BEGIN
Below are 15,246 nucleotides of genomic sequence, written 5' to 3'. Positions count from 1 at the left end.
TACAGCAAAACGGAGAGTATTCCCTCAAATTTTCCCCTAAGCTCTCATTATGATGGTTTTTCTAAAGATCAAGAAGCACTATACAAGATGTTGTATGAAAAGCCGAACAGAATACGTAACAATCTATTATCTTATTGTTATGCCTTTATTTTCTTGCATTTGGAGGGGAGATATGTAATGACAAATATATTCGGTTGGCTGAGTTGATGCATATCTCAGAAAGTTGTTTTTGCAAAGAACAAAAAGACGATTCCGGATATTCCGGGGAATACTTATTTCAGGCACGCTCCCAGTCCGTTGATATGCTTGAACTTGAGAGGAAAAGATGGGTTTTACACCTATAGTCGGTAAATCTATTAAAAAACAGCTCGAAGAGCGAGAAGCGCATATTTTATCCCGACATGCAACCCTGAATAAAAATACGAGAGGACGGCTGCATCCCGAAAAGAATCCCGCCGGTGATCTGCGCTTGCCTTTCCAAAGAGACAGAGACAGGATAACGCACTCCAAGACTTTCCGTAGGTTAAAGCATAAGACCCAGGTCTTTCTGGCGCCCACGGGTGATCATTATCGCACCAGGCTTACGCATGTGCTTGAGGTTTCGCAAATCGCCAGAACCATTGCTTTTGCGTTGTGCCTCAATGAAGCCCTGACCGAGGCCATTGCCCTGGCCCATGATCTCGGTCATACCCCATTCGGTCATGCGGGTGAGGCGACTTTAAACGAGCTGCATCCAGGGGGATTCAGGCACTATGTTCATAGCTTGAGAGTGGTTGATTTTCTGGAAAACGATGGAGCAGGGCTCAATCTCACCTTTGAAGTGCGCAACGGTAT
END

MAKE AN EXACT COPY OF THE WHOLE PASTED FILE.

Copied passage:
Below are 15,246 nucleotides of genomic sequence, written 5' to 3'. Positions count from 1 at the left end.
TACAGCAAAACGGAGAGTATTCCCTCAAATTTTCCCCTAAGCTCTCATTATGATGGTTTTTCTAAAGATCAAGAAGCACTATACAAGATGTTGTATGAAAAGCCGAACAGAATACGTAACAATCTATTATCTTATTGTTATGCCTTTATTTTCTTGCATTTGGAGGGGAGATATGTAATGACAAATATATTCGGTTGGCTGAGTTGATGCATATCTCAGAAAGTTGTTTTTGCAAAGAACAAAAAGACGATTCCGGATATTCCGGGGAATACTTATTTCAGGCACGCTCCCAGTCCGTTGATATGCTTGAACTTGAGAGGAAAAGATGGGTTTTACACCTATAGTCGGTAAATCTATTAAAAAACAGCTCGAAGAGCGAGAAGCGCATATTTTATCCCGACATGCAACCCTGAATAAAAATACGAGAGGACGGCTGCATCCCGAAAAGAATCCCGCCGGTGATCTGCGCTTGCCTTTCCAAAGAGACAGAGACAGGATAACGCACTCCAAGACTTTCCGTAGGTTAAAGCATAAGACCCAGGTCTTTCTGGCGCCCACGGGTGATCATTATCGCACCAGGCTTACGCATGTGCTTGAGGTTTCGCAAATCGCCAGAACCATTGCTTTTGCGTTGTGCCTCAATGAAGCCCTGACCGAGGCCATTGCCCTGGCCCATGATCTCGGTCATACCCCATTCGGTCATGCGGGTGAGGCGACTTTAAACGAGCTGCATCCAGGGGGATTCAGGCACTATGTTCATAGCTTGAGAGTGGTTGATTTTCTGGAAAACGATGGAGCAGGGCTCAATCTCACCTTTGAAGTGCGCAACGGTAT